A key problem facing leaders at work is to establish a sense of legitimacy for their leadership, to mobilise the consent of their people to being led by them. This only happens when leaders have a sincere and genuine concern for those in their charge and enable their people to realise the very best in themselves. In other words, managers have the right to demand delivery of their people, not because they pay them or because they are in a position of authority, but because they Care for and Grow them.
Care and Growth are the universal criteria for any Legitimate Relationship of Power.
The Legitimate Leadership Model originated from seminal research into trust in management in the South African gold mines in the late 1980s. Contrary to expectation, trust in management in the apartheid era was not consistently low, but varied immensely, both across mines and even in different shafts on the same mine. Trust in management was not found to be a function of working/living conditions, rates of pay, trade union activity, or the sophistication of the company’s human resources policies and systems. Rather, trust in management was granted or withheld on the basis of the employees’ perception of their leadership’s genuine concern for their welfare. The leadership of a mine was seen to be legitimate and worthy, or not, of support on this basis only.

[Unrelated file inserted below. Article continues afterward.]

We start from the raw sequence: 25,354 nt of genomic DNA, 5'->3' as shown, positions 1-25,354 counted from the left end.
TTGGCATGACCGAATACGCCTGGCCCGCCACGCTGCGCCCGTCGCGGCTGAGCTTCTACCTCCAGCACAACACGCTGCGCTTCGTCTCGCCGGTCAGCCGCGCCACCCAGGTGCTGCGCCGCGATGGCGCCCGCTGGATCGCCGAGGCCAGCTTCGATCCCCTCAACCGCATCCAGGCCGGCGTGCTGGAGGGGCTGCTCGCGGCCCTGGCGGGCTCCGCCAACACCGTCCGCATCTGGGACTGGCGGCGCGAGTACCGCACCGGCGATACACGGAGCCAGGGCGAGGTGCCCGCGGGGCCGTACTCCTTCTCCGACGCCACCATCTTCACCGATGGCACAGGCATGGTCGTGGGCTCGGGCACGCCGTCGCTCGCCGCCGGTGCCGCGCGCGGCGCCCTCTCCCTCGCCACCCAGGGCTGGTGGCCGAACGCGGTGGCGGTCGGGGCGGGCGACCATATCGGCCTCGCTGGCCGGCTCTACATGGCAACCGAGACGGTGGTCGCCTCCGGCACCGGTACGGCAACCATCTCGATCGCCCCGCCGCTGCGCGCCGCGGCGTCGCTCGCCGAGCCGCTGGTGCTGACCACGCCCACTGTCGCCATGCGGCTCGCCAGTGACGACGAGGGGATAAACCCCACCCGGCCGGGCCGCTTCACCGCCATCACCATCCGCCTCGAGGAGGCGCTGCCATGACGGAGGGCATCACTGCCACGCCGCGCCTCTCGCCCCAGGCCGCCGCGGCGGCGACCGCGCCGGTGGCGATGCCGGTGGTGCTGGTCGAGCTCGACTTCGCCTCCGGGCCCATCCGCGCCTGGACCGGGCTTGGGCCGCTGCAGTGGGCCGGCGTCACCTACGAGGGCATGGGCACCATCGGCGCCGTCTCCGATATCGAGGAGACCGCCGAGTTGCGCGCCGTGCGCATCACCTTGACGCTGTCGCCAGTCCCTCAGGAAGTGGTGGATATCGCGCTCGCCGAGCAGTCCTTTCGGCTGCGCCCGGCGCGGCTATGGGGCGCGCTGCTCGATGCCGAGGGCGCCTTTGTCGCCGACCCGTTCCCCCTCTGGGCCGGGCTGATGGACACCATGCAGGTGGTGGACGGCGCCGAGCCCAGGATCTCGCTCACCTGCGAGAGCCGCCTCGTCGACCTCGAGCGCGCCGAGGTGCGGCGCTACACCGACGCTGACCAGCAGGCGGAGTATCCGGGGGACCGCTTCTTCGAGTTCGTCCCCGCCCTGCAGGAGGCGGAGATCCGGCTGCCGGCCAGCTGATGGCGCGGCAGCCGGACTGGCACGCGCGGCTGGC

Whether the management of any enterprise is trusted and viewed as legitimate, therefore, is ultimately a function of the intent of the immediate supervisor at any level in the hierarchy.
Over the past 25 years these original findings have been confirmed in diverse organisations across the world.
Angela was born and raised in South Africa. She now lives in Canada with her husband Sean and their three young daughters (including twins).
During the 1990s she and Sean backpacked and travelled throughout Canada, the US and the UK.
Angela began her career as an owner, head coach and international judge of a YMCA gymnastics club. She later worked for Unilever in South Africa and Italy, then in various positions in training and consulting. She then spent 10 years as a head of learning and development in two major South African banks. During this time she also studied part-time for her commerce degree.
Angela was first exposed to the care and growth leadership framework in the early 2000s. Her experience of how a shift in her intent could reorient how she viewed her entire contribution as a leader enabled her for the first time to feel truly congruous (something she now understands as ‘legitimacy’) in raising the bar of human excellence and holding others accountable for their contributions.
She later became an independent leadership consultant in South Africa, specialising in the framework, and continued with the framework when she set up her own consulting firm in Canada.
She has recently worked with clients in Toronto, Vancouver, Montreal, Scotland, Paris and New York.
Her firm is the licence holder for Legitimate Leadership in Canada.
Angela is a Microsoft Certified Systems Engineer (MCSE), a SAP Business One Certified Implementation Consultant and a certified Neurolinguistic Programming practitioner.
In her spare time, Angela loves doing anything creative – as well as reading, paddle-boarding, golfing and walking on the beach or in snow (hopefully with her faithful dog Jack).